WHEN Richard M. Daley won Chicago's mayoral post this week, he inherited a city on the brink of change. On the surface, the political landscape seems as fractious and divided as ever. Blacks supported three separate candidates. Hispanic leaders in rival camps accused each other of betrayal.
But below the surface, the city's heated factionalism is giving way to a cooler, more accommodative brand of politics.
``Chicago politics is so nasty and so confrontational and, in some cases, downright vicious,'' says Bill Crotty, a Northwestern University political science professor. But ``this campaign has been the quietest in memory.''
In the end, Mr. Daley handily defeated third-party candidate Timothy Evans and Republican Edward Vrdolyak in a low-key contest that mostly avoided racist appeals and produced a lower-than-expected voter turnout.
Preliminary returns showed Daley getting 56 percent of the vote, Mr. Evans, 41 percent, and Mr. Vrdolyak, 3.5 percent.
``If today's vote meant anything, it meant the people of Chicago want to rise above the politics and get our city moving,'' Daley said Tuesday night.
The city continues to be beset by racial division. Whites still voted overwhelmingly for Daley, who is white, while most blacks abandoned the Democratic Party to vote for Evans, who is black.
But these voting blocs are less lock step than they used to be. The campaign was full of such surprises.
``I keep telling black people: `We should not be in one basket,''' says Hurley Green Sr., publisher of the Chicago Independent Bulletin, a black-owned weekly. Publicly, Mr. Green did not support anybody, but privately, he backed Daley.
When he visited a fund-raiser last week for the Republican Vrdolyak, Green was surprised to find that about 15 percent of the crowd was black. Black leaders such as Tommy Briscoe, president of a local postal workers union, and Alderman Anna Langford endorsed Vrdolyak, even though two years ago Vrdolyak was fighting tooth and nail against the city's first black mayor, the late Harold Washington.
In part, these defections were a protest vote against Evans, who angered many blacks when he did not endorse the acting mayor, also a black, in the February Democratic primary. Acting Mayor Eugene Sawyer was defeated by Daley. But some black politicians crossed over for other reasons.
``If we are going to have a viable opportunity to elect someone outside of the city perimeter, we are going to have to support the Democratic Party,'' says Cecil Partee, city treasurer and longtime black leader.
Hispanics also broke away from what had been a black-Hispanic coalition under Mayor Washington. In the primary, they gave Daley overwhelming support - about equal, in fact, to the percentages they gave Mayor Washington in the Democratic primary two years ago. `I think Hispanics at this point feel the community was shortchanged by a coalition that was based on color,'' says Juan Andrade, executive director of the Midwest-Northeast Voter Registration Education Project. ``And now the community has become more sophisticated. ... It's looking to work with whites, blacks, Asians, native Americans, all who comprise the electorate here in Chicago.''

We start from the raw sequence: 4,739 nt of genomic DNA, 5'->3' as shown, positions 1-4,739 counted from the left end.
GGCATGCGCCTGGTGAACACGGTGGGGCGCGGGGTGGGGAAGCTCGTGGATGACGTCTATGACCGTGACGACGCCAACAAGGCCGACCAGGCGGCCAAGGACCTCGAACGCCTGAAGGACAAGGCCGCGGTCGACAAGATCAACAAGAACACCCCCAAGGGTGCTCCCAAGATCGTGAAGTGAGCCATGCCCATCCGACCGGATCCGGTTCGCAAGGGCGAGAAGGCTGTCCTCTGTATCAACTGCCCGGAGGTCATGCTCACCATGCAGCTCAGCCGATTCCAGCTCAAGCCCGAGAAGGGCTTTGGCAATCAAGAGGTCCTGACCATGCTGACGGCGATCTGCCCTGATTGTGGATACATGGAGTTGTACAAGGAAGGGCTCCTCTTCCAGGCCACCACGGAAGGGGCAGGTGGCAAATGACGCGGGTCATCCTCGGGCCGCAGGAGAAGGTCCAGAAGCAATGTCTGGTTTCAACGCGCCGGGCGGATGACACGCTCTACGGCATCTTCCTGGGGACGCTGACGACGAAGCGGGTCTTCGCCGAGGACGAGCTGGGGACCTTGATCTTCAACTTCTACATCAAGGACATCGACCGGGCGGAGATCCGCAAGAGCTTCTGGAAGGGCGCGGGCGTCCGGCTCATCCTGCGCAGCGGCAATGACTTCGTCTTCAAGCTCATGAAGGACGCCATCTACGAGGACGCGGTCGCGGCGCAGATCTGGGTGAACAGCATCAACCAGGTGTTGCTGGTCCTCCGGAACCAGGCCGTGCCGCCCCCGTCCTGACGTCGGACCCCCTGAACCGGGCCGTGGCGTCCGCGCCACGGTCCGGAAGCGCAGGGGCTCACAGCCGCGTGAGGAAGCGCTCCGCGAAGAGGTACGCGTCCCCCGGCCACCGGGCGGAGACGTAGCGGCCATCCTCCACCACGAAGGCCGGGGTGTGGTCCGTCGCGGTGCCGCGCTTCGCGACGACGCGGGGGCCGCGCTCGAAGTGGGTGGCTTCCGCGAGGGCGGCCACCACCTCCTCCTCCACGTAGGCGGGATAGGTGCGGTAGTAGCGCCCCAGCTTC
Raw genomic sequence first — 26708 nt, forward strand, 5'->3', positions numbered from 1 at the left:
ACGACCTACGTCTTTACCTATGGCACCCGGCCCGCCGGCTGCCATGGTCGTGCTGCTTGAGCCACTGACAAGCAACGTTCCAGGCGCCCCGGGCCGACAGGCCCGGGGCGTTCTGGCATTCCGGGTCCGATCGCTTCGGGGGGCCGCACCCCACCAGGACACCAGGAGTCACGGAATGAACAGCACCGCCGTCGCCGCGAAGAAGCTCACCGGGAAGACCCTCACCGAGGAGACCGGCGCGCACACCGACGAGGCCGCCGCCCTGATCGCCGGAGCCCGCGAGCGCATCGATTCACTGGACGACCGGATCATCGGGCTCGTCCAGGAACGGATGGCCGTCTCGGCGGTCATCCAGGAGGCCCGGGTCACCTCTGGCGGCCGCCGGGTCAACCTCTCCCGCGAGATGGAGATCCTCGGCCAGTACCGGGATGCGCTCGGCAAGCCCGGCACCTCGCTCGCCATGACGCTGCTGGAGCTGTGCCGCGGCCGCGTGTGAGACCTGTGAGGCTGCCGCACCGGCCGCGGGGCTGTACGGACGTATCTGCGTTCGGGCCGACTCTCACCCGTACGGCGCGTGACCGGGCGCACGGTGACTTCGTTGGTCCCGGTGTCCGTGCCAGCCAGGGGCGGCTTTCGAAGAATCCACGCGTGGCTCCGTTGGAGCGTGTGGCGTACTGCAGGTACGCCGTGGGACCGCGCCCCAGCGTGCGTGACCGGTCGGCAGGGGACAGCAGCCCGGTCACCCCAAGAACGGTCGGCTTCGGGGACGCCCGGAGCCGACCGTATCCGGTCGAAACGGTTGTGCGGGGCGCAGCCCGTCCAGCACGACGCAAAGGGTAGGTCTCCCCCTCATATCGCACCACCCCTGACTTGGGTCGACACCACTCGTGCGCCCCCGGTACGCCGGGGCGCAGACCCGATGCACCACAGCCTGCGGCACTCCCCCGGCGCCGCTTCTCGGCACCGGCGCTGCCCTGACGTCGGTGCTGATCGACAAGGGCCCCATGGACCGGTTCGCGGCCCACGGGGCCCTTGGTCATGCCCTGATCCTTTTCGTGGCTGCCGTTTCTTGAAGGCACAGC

There is supreme irony in these minority crossovers. A generation ago, black leaders and independent white politicians struggled to bring down the political machine run by Mr. Daley's father, the late Mayor Richard J. Daley. Now, many of them have decided to tag their immediate political fortunes on the success of the younger Daley.
No one predicts that the new Mayor Daley is inheriting a bed of roses. Several political factions have high expectations that he will steer jobs and contracts their way, even though the city faces a potentially large budget deficit and several pressing problems in education and housing. Because this was a special election, court-ordered in the wake of Mayor Washington's sudden passing in 1987, Daley has only two years to establish himself.
But few politicians expect him to stumble badly. Even a longtime opponent of Daley's father, former independent Alderman Leon Despres, says some good things will come out of a new Daley administration. ``It will be pretty hard, with the advisers Daley has, to pull enough boners to get in trouble,'' he says.
A photo of Chicago Mayor Eugene Sawyer was mislabeled as third-party mayoral candidate Timothy Evans in Thursday's Monitor. Mayor Sawyer was defeated in the Feb. 28 Democratic primary. Mr. Evans was beaten in last week's general election. The Monitor regrets the error.